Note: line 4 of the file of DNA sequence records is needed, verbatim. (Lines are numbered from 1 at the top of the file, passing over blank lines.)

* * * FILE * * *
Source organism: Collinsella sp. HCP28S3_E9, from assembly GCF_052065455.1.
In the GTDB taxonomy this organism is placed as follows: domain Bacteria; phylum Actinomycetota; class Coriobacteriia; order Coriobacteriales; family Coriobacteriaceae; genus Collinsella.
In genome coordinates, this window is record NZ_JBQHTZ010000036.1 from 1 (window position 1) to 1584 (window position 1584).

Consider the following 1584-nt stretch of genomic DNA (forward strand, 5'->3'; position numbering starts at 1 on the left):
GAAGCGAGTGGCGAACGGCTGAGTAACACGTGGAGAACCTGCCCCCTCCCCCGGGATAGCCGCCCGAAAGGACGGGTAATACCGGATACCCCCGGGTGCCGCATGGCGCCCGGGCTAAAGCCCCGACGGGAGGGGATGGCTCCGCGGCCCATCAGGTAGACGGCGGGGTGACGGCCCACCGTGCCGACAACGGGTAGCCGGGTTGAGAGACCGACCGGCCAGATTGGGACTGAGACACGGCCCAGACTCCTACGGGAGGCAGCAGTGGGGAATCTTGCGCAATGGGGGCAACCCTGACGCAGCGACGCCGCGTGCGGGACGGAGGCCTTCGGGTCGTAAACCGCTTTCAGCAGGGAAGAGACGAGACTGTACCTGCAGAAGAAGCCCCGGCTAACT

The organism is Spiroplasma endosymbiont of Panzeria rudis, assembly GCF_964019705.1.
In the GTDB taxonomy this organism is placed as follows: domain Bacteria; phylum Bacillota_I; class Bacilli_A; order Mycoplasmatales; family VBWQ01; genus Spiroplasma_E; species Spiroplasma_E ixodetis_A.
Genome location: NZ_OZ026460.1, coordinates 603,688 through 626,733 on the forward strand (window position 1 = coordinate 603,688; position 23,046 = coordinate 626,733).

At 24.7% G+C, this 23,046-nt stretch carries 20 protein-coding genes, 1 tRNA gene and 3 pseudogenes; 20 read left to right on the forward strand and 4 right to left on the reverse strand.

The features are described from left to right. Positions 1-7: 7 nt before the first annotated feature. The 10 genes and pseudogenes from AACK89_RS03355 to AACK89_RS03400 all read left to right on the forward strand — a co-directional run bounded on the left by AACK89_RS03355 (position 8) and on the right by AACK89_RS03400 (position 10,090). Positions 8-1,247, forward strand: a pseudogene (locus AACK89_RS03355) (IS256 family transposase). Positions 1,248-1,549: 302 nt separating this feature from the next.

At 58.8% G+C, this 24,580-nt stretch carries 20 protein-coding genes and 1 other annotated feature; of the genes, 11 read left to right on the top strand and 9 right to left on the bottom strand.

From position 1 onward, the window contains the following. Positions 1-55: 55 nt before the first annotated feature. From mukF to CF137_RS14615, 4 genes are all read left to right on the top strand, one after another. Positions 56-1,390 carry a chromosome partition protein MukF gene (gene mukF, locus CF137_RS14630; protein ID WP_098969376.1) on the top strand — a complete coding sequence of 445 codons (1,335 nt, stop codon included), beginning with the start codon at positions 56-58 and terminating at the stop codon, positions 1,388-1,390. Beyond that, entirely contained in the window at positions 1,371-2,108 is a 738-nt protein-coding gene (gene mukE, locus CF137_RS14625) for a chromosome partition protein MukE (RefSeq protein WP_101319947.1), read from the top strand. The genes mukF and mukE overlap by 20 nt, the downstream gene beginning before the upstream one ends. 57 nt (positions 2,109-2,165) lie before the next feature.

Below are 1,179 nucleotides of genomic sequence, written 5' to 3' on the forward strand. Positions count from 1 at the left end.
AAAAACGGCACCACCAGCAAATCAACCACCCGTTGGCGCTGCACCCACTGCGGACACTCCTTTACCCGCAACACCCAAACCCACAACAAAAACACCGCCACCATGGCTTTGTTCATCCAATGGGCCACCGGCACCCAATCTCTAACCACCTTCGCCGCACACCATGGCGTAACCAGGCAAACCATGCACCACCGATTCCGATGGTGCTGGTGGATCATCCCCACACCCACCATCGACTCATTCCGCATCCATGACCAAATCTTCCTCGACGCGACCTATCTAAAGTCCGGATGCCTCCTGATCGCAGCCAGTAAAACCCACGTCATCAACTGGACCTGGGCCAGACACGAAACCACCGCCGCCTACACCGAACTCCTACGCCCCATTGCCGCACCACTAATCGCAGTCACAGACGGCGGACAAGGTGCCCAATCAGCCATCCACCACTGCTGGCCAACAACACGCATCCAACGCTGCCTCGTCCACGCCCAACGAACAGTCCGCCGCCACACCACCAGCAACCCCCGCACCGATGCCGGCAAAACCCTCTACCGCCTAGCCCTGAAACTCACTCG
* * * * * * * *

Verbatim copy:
Consider the following 1584-nt stretch of genomic DNA (forward strand, 5'->3'; position numbering starts at 1 on the left):